New tax would make cigarettes even more expensive

Grace Johnson

Northwestern’s smokers are already taking a hit from a federal tax increase on cigarettes, and soon a proposed Illinois tax increase could hurt them even more.

The Illinois tax, if passed by the state House of Representatives, would add a dollar to cigarette prices in the next two years, in addition to a federal increase levied last week.

In February, President Barack Obama signed into law a federal excise tax increase of about 62 cents per pack. The tax officially started earlier this month, but tobacco manufacturers started building the increase into prices in March. The Illinois increase, passed by the state Senate on Thursday and now moving to the House, would increase the state’s share of the tax by 50 cents in each of the next two years.

“As a smoker myself long ago, I generally think it’s a good idea to tax people who engage in harmful behavior,” said Jerry Goldman, a professor of political science at NU. “Smokers end up costing taxpayers lots of money to provide care for them. We use the tax code in many ways to shape behavior in order to raise money to pay for public goods.”

The proposed use of the revenue from the Illinois tax is to help fund Gov. Pat Quinn’s budget, while Obama plans to use the revenue from his tax to fund federal health care for an additional 4 million children.

State Rep. Julie Hamos said she doesn’t yet know what her position is on the proposed tax increase.

“In this specific case, it’s going to be with an overall package of revenue proposals, just one of a number of taxes the governor has suggested,” Hamos said. “I would need to see the whole package together before making a decision.”

The state representative said she has supported similar taxes on cigarettes in the past because she sees it as beneficial to revenue and public health, but she doesn’t want the tax to be too high.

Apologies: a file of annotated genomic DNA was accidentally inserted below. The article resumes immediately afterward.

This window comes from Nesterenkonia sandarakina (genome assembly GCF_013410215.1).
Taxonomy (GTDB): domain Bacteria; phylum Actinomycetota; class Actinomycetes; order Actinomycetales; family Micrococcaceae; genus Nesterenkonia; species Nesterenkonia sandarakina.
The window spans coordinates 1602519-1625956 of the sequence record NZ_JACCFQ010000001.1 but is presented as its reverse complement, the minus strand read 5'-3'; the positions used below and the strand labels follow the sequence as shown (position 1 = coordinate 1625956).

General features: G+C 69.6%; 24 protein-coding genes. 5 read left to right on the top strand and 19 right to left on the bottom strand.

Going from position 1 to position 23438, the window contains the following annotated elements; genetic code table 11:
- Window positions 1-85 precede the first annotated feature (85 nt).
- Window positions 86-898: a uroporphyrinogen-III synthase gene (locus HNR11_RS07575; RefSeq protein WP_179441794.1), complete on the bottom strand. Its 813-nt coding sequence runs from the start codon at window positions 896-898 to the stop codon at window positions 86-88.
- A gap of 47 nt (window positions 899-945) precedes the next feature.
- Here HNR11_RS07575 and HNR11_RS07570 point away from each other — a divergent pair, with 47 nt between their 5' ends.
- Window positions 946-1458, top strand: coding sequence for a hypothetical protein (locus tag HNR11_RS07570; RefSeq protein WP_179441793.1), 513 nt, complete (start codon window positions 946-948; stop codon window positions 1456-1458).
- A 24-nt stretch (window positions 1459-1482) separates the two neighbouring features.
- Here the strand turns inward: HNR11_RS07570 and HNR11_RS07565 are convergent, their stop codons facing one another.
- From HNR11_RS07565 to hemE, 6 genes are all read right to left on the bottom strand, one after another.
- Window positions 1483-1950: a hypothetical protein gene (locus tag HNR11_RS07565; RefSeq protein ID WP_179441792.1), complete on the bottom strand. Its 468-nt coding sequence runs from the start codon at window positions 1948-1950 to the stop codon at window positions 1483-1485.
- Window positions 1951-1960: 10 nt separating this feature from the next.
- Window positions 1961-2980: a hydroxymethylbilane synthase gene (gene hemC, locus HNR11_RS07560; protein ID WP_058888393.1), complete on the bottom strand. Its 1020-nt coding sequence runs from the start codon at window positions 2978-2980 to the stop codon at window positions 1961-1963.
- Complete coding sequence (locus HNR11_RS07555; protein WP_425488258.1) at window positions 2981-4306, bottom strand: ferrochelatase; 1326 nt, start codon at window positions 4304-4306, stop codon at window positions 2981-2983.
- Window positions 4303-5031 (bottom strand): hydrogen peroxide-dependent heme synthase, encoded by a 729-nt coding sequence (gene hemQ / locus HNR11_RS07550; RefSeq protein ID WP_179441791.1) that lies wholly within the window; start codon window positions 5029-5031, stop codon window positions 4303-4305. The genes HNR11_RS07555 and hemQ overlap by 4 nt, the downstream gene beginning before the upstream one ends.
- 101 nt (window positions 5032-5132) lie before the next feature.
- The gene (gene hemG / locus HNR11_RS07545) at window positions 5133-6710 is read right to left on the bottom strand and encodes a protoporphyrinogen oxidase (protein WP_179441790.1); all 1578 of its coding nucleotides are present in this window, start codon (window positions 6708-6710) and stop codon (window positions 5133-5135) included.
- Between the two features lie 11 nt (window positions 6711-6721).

“There may be a saturation point where it gets to be unfair,” Hamos said.

Students agree with Hamos that the tax increase might be unjust.

“I do think it’s unfairly targeting smokers, but hasn’t that been done in the past too?” said Katherine McGrath, a Weinberg senior. “We already don’t allow smokers to smoke in public places, but the tax isn’t violating a constitutional right.”

Though some students questioned the fairness of the measure, most agreed that higher prices might cause smokers to kick the habit.

“Honestly it might make me cut down,” said smoker Emma Dutton. “You shouldn’t have to use a $10 bill to buy cigarettes.”

Dutton said she currently “stocks up” on cigarettes when she is at home in Kansas City, where taxes are lower and cigarettes are cheaper.

The McCormick sophomore said she heard about the recent tax increase from a sign in a local 7-Eleven.

“I saw that and I was like ‘Ah whatever, I’ll just stop smoking, and of course I haven’t and I have to pay a lot,'” said Dutton, adding she filled out a petition against the tax while in the 7-Eleven.

Casual smoker Andrew Glor said he didn’t have a problem with the tax increase.

“I don’t think it unfairly targets consumers; it’s a good way for the government to make money,” the Communication sophomore said. “I’d rather they tax us that way rather than another way.”

While Goldman does see the tax having possible negative consequences, such as an increase in smuggling and a drop in coffee sales, he doesn’t believe public criticism against the tax will have enough power to affect policy.

“The tax affects a minority of people,” Goldman said. “They won’t have the power to change the tide.”

Brian Rosenthal contributed [email protected]